By Tina Alvey
"The airport will not close,” Greenbrier Valley Airport manager Jerry O’Sullivan firmly told the Greenbrier County Commission and a crowd of around 40 gathered at a courthouse meeting Tuesday evening.
O’Sullivan said rumors had begun in the community about the possibility that the Federal Aviation Administration’s (FAA) decision to close the facility’s control tower would result in the loss of the local airport, but nothing could be further from the truth.
He noted that the Raleigh County Airport has no control tower and yet has regular flights in and out by the same commercial carrier — Silver Airways — that serves Greenbrier Valley.
O’Sullivan told the commissioners that, while he still hopes a new federal budget will cause the FAA to reverse course on the many air-traffic control tower closings now scheduled for June 15, the day may come that the Airport Authority will appeal to the county for funding assistance to keep the local tower open.
“The safety of our airport relies a lot on our tower,” O’Sullivan noted.
He said it is obvious the FAA didn’t take safety into consideration in making the decision to shutter nearly 150 contract towers.
“There’s no safety justification for it, and it is dangerous,” he stated.
Commission President Karen Lobban presented her fellow commissioners with a letter from Greenbrier County Prosecuting Attorney Patrick Via confirming that an allocation of money from the arts and recreation fund would be legal. Lobban told The Register-Herald last week that she planned to start the wheels in motion to give $100,000 from the arts and rec coffers to the Airport Authority to help defray the anticipated $250,000 expense of keeping the tower open until the FAA’s new fiscal year begins Oct. 1.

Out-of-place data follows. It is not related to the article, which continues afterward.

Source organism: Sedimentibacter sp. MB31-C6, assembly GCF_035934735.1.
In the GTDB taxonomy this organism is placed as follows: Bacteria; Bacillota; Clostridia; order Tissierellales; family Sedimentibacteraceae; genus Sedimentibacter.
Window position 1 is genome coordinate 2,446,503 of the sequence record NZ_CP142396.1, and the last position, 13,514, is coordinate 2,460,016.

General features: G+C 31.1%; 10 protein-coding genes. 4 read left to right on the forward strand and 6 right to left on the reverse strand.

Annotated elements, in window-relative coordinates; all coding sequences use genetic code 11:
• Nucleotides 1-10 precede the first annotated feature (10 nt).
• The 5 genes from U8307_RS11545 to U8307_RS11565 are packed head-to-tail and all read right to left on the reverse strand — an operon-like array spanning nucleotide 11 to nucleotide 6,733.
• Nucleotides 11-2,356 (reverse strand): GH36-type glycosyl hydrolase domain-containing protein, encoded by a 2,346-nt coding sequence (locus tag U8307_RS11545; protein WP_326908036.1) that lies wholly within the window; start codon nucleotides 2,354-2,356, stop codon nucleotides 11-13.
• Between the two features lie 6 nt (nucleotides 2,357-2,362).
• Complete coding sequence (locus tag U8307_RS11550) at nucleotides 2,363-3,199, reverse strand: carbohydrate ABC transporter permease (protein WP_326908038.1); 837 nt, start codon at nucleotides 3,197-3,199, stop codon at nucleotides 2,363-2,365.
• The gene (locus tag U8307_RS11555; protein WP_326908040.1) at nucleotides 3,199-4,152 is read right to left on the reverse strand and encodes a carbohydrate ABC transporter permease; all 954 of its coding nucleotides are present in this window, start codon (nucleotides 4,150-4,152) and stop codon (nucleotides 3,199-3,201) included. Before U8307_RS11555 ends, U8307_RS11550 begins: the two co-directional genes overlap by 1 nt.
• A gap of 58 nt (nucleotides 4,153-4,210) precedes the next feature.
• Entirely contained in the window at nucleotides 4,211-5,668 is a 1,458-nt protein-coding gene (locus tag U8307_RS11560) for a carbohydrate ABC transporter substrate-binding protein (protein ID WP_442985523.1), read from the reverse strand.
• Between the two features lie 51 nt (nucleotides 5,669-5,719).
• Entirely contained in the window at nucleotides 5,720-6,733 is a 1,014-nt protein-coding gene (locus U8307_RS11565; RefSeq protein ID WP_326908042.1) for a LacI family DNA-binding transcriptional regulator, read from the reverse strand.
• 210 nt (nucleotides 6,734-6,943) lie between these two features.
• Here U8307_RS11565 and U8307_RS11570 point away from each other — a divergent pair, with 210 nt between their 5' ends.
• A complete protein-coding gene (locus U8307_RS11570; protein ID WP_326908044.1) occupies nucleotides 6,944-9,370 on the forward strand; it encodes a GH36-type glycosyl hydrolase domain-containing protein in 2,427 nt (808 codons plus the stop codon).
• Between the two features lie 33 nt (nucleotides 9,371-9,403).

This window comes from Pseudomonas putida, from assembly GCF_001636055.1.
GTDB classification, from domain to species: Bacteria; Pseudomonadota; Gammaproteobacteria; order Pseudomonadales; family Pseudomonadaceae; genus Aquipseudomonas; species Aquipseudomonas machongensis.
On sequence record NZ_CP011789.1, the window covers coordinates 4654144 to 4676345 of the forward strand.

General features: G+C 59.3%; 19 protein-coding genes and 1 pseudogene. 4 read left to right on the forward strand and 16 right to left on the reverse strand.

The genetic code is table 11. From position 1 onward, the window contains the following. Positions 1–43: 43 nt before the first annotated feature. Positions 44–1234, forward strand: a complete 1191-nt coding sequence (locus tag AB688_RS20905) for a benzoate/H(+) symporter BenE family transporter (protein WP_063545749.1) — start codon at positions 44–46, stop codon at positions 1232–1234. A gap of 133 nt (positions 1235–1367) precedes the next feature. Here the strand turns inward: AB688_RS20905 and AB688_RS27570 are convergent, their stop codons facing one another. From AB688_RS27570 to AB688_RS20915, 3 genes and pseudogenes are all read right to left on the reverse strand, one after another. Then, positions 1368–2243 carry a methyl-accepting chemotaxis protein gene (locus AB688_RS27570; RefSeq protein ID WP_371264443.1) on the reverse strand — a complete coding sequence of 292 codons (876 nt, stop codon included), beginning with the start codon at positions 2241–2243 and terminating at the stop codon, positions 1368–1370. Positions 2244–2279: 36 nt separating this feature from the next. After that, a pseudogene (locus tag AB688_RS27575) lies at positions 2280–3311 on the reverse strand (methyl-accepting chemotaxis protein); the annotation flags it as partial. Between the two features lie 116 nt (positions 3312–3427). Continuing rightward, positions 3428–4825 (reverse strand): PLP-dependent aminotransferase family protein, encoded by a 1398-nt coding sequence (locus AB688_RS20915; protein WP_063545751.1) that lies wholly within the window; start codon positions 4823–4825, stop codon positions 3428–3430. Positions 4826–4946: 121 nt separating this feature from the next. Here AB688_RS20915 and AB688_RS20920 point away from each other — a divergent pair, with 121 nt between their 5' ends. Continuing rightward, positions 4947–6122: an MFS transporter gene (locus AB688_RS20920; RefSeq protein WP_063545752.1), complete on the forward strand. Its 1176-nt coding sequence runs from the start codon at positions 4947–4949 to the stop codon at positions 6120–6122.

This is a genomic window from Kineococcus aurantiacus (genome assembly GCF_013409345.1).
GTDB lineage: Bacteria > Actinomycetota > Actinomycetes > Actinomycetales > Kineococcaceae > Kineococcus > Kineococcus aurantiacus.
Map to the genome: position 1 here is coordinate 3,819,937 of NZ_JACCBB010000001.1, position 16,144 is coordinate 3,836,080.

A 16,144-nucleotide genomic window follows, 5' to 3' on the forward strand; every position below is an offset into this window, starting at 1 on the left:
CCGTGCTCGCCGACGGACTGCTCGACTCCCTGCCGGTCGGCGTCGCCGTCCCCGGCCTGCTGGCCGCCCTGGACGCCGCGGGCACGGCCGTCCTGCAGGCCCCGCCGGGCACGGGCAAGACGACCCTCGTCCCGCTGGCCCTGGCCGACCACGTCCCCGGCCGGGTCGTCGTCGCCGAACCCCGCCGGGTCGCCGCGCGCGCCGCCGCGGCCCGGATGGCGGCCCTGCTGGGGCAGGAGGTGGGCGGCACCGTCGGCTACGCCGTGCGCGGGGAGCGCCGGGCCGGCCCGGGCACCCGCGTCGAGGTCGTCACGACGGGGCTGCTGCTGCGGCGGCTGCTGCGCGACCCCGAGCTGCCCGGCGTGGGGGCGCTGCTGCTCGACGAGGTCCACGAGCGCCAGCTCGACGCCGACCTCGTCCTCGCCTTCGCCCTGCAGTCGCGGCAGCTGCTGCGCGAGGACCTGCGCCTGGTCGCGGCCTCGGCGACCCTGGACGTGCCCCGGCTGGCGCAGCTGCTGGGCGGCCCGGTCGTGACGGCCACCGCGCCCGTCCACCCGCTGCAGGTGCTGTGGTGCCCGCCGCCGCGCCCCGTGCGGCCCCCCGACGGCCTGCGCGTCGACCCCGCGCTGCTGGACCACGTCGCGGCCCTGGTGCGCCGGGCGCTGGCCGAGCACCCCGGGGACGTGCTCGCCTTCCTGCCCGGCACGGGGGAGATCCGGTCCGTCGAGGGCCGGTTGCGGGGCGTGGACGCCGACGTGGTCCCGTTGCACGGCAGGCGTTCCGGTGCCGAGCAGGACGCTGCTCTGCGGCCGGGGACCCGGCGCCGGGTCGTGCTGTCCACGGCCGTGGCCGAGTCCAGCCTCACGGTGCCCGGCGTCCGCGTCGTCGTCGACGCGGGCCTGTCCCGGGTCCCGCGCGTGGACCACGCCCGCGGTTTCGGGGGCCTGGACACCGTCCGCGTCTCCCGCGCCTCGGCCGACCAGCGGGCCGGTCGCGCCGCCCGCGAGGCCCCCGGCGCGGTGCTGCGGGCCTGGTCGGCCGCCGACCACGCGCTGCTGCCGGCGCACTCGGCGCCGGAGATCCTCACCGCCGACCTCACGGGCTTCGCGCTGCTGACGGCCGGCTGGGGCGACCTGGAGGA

No commission vote on funding was taken Tuesday, however, largely because the closure deadline — originally announced as May 5 — was forced back five weeks by a flurry of lawsuits filed by various airports across the nation.
Greenbrier County Airport Authority President Lowell Johnson, who also attended the commission session, said he did not expect a vote Tuesday.
“We’re not really asking for money at this moment,” he explained in an interview with The Register-Herald. “We just want to alert the commission and the community to the situation and (quash) the rumors about the possibility the airport will close.”
Johnson added, “If we can keep the tower open until Oct. 1, our tower might be put back in the federal budget for the new fiscal year.”
Fellow Airport Authority member Cassandria Perkins noted, “We don’t want to be left holding the bag.”
The Airport Authority’s regular quarterly meeting is scheduled for Monday evening, at which time the tower’s plight will be addressed further.
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